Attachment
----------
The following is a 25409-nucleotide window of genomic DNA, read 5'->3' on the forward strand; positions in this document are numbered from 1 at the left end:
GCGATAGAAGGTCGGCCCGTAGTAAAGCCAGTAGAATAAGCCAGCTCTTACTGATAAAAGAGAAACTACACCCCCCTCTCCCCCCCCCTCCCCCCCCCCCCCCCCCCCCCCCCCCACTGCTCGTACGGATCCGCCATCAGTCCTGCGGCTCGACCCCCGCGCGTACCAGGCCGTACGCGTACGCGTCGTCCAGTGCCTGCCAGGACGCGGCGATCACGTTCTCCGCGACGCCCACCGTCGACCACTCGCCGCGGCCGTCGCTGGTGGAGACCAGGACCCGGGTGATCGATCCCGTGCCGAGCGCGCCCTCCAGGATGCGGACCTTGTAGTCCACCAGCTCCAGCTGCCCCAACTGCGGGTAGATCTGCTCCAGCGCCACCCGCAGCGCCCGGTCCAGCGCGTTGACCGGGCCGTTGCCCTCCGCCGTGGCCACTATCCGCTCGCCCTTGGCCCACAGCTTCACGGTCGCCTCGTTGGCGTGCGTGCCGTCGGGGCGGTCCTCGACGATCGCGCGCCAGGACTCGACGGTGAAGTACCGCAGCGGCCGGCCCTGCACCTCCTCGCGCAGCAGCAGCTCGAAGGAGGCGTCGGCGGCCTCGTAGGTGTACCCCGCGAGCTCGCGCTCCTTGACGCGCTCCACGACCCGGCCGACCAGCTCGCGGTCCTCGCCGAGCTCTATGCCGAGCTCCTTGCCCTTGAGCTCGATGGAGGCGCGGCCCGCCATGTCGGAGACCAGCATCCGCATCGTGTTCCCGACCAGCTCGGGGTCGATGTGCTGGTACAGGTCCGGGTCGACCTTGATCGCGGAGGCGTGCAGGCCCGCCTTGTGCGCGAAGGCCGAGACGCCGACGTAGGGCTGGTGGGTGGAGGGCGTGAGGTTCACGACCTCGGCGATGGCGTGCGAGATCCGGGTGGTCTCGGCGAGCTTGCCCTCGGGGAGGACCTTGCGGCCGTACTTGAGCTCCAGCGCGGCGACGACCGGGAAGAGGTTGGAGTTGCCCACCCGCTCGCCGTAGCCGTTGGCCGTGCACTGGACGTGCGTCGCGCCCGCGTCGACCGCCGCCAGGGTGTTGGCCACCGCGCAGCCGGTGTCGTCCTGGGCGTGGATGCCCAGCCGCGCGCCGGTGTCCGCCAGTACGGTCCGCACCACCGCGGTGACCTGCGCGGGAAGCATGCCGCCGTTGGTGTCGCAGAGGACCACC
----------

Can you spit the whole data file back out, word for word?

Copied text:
The following is a 25409-nucleotide window of genomic DNA, read 5'->3' on the forward strand; positions in this document are numbered from 1 at the left end:
GCGATAGAAGGTCGGCCCGTAGTAAAGCCAGTAGAATAAGCCAGCTCTTACTGATAAAAGAGAAACTACACCCCCCTCTCCCCCCCCCTCCCCCCCCCCCCCCCCCCCCCCCCCCACTGCTCGTACGGATCCGCCATCAGTCCTGCGGCTCGACCCCCGCGCGTACCAGGCCGTACGCGTACGCGTCGTCCAGTGCCTGCCAGGACGCGGCGATCACGTTCTCCGCGACGCCCACCGTCGACCACTCGCCGCGGCCGTCGCTGGTGGAGACCAGGACCCGGGTGATCGATCCCGTGCCGAGCGCGCCCTCCAGGATGCGGACCTTGTAGTCCACCAGCTCCAGCTGCCCCAACTGCGGGTAGATCTGCTCCAGCGCCACCCGCAGCGCCCGGTCCAGCGCGTTGACCGGGCCGTTGCCCTCCGCCGTGGCCACTATCCGCTCGCCCTTGGCCCACAGCTTCACGGTCGCCTCGTTGGCGTGCGTGCCGTCGGGGCGGTCCTCGACGATCGCGCGCCAGGACTCGACGGTGAAGTACCGCAGCGGCCGGCCCTGCACCTCCTCGCGCAGCAGCAGCTCGAAGGAGGCGTCGGCGGCCTCGTAGGTGTACCCCGCGAGCTCGCGCTCCTTGACGCGCTCCACGACCCGGCCGACCAGCTCGCGGTCCTCGCCGAGCTCTATGCCGAGCTCCTTGCCCTTGAGCTCGATGGAGGCGCGGCCCGCCATGTCGGAGACCAGCATCCGCATCGTGTTCCCGACCAGCTCGGGGTCGATGTGCTGGTACAGGTCCGGGTCGACCTTGATCGCGGAGGCGTGCAGGCCCGCCTTGTGCGCGAAGGCCGAGACGCCGACGTAGGGCTGGTGGGTGGAGGGCGTGAGGTTCACGACCTCGGCGATGGCGTGCGAGATCCGGGTGGTCTCGGCGAGCTTGCCCTCGGGGAGGACCTTGCGGCCGTACTTGAGCTCCAGCGCGGCGACGACCGGGAAGAGGTTGGAGTTGCCCACCCGCTCGCCGTAGCCGTTGGCCGTGCACTGGACGTGCGTCGCGCCCGCGTCGACCGCCGCCAGGGTGTTGGCCACCGCGCAGCCGGTGTCGTCCTGGGCGTGGATGCCCAGCCGCGCGCCGGTGTCCGCCAGTACGGTCCGCACCACCGCGGTGACCTGCGCGGGAAGCATGCCGCCGTTGGTGTCGCAGAGGACCACC